Battery-powered leg that simulates ankle and tiny robot inspired by earthworms among inventions by young Hong Kong engineers vying for national award
Work of students at the Chinese University of Hong Kong could offer major improvements to quality of life for suitable patients
An artificial leg which mimics the action of a natural limb is one of two innovations from local engineering students that will represent Hong Kong at an awards event against competition from across the country in November.
The leg, the work of two youngsters at the Chinese University of Hong Kong, could offer major improvements to quality of life for suitable patients, and has already scooped several local honours.
It employs a biomimetic design and electrical support to simulate the thrust of a real ankle.
The device will go up against inventions by students nationwide at the Challenge Cup in Shanghai.
Twenty-year-old Liu Yuanfu, who had a below-the-knee amputation of his right leg at the age of six, said the limb had helped him walk more easily by giving him supporting power from the heel.
“The traditional prosthesis I used had a fixed ankle and provided no extra power,” Liu said. “So I needed more strength to walk and couldn’t put my feet flat on the floor when sitting.”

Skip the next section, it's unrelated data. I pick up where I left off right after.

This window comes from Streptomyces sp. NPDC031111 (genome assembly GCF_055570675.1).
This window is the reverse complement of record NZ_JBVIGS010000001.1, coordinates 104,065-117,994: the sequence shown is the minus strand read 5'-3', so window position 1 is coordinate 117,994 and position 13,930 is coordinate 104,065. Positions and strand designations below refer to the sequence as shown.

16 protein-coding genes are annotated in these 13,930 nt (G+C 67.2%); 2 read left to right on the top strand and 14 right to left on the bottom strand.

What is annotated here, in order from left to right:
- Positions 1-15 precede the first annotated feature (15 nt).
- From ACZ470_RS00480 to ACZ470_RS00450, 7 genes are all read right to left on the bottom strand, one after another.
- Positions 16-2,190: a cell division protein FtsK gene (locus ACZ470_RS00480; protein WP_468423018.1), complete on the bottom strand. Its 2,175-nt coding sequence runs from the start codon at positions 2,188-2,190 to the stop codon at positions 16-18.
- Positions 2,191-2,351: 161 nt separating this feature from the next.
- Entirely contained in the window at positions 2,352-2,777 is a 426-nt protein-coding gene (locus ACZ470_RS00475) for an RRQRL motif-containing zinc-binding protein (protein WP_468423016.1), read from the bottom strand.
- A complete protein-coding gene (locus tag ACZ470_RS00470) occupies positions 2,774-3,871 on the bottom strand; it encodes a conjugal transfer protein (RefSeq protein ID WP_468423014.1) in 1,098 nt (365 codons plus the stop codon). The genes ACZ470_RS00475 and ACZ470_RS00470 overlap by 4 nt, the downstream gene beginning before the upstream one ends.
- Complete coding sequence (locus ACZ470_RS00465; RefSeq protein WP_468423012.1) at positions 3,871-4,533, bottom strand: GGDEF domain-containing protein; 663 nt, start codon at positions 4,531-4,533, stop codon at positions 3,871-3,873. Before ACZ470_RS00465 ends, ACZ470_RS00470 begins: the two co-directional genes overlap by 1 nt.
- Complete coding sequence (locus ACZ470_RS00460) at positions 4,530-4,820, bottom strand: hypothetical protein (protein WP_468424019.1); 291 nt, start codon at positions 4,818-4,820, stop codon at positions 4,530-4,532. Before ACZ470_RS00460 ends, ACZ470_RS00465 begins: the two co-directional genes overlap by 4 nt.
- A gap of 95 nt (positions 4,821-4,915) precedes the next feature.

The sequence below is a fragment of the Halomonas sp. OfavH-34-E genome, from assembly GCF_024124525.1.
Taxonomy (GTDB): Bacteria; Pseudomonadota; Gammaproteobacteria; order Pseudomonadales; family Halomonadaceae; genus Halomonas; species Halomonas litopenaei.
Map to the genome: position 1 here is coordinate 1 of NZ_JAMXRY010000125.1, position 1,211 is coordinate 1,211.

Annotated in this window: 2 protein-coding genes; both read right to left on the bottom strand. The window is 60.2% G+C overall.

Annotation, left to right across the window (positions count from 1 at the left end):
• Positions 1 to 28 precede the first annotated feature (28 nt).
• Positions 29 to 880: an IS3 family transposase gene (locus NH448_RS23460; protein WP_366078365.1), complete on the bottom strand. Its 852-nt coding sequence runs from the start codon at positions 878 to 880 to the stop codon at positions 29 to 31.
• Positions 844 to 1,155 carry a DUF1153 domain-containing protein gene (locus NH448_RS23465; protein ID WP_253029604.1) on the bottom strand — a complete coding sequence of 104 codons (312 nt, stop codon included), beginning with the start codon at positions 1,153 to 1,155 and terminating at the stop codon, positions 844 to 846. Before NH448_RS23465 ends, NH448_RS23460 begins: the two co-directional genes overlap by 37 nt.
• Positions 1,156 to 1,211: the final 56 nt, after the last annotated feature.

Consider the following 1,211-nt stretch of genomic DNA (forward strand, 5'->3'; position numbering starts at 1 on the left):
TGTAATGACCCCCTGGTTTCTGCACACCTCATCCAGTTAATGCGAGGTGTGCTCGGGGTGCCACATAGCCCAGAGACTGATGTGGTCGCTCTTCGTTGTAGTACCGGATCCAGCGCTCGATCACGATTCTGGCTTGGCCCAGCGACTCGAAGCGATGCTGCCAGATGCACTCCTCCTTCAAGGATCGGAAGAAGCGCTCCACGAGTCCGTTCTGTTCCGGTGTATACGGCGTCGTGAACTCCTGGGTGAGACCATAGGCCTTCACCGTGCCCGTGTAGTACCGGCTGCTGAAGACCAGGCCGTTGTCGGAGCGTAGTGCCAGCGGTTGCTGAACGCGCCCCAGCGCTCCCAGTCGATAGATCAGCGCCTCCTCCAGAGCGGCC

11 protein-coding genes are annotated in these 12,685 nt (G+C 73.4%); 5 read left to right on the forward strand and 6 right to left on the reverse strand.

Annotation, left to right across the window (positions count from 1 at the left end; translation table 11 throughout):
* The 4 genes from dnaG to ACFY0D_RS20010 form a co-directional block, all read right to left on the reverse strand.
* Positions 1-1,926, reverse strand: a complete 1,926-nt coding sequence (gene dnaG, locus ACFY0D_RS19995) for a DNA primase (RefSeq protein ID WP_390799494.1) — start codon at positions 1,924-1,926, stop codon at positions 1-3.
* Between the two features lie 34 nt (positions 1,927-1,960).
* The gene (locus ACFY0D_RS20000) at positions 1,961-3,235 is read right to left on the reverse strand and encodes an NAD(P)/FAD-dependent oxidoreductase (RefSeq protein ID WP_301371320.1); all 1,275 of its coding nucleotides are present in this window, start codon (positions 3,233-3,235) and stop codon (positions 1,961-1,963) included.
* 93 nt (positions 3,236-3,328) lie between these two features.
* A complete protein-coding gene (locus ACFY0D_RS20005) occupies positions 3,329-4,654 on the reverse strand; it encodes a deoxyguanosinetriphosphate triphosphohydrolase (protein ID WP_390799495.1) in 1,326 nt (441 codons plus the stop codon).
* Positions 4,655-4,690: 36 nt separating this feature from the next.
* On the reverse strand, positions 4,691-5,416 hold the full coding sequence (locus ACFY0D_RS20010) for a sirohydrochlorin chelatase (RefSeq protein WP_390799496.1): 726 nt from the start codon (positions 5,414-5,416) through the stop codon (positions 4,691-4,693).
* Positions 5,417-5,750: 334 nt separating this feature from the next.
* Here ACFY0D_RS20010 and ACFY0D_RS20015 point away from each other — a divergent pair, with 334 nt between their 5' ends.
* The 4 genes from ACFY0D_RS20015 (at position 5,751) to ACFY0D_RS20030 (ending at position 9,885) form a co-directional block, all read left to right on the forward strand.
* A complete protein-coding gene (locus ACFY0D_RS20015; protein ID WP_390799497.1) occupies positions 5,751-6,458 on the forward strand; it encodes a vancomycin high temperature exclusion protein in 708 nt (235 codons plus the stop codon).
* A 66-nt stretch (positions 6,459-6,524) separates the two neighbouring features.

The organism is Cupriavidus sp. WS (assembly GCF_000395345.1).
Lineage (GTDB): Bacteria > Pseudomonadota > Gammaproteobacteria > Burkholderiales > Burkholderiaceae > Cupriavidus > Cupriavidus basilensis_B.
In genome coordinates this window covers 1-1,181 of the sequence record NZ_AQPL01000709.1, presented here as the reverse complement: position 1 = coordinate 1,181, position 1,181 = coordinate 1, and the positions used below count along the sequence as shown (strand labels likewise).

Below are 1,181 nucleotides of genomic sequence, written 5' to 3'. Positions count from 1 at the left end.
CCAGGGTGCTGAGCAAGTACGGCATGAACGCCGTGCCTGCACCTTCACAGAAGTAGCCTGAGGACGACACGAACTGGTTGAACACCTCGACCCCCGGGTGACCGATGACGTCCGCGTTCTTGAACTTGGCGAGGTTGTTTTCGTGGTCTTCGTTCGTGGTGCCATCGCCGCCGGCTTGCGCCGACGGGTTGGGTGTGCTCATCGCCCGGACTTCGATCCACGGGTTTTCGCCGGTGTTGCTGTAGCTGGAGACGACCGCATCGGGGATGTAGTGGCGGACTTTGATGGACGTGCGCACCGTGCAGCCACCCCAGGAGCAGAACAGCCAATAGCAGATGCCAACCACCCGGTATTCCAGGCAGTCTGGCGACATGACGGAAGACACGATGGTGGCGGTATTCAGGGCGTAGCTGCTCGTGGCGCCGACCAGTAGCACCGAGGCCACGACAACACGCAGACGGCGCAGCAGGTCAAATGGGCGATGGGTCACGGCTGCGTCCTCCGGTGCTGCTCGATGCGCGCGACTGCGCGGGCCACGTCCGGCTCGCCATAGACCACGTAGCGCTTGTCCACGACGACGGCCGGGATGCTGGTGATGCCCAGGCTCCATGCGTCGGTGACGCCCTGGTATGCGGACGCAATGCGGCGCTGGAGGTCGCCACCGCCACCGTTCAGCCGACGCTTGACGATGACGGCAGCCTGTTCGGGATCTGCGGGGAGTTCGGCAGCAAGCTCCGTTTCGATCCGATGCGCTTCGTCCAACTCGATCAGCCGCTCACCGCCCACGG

Gao Fei, a final-year PhD student on the project with two others from the mechanical engineering department, said a compact spring mechanism and battery-powered motor made the difference.
The spring mimics a natural ankle by storing energy built up from the lead-up phase of a person’s step. The energy is then released to help the wearer lift his or her artificial foot from heel to toe as the spring stretches. With additional power from the motor, the wearer can walk with less effort.
“Our testees consumed six to eight per cent less oxygen than when using the traditional prosthesis,” Gao said.
The leg has completed clinical trials on three amputees and will be ready for commercialisation soon. Gao said the unit cost of mass producing the limb could be reduced to 20,000 yuan (HK$23,178), about one-third of the market price of some rival branded powerless prostheses.
The second invention vying for an award is a tiny remote-controlled soft robot inspired by earthworms that could eventually be used to screen patients for colon cancer. It was created by four biomedical engineering students and measures just 9cm in length and 18mm in diameter.
A person controlling the robot can navigate the device, which takes the form of a worm-like silicon rubber tube, as it crawls and makes turns inside a patient’s colon.
Pan Tianle, the 23-year-old lead researcher on the project, said the robot was safer than the flexible endoscopes used now and more controllable than a capsule endoscope, and could also be deployed at a lower cost.
But Pan said there was still a long way to go to apply it in a real-life clinical setting as the robot had yet to pass tests on a pig’s intestine.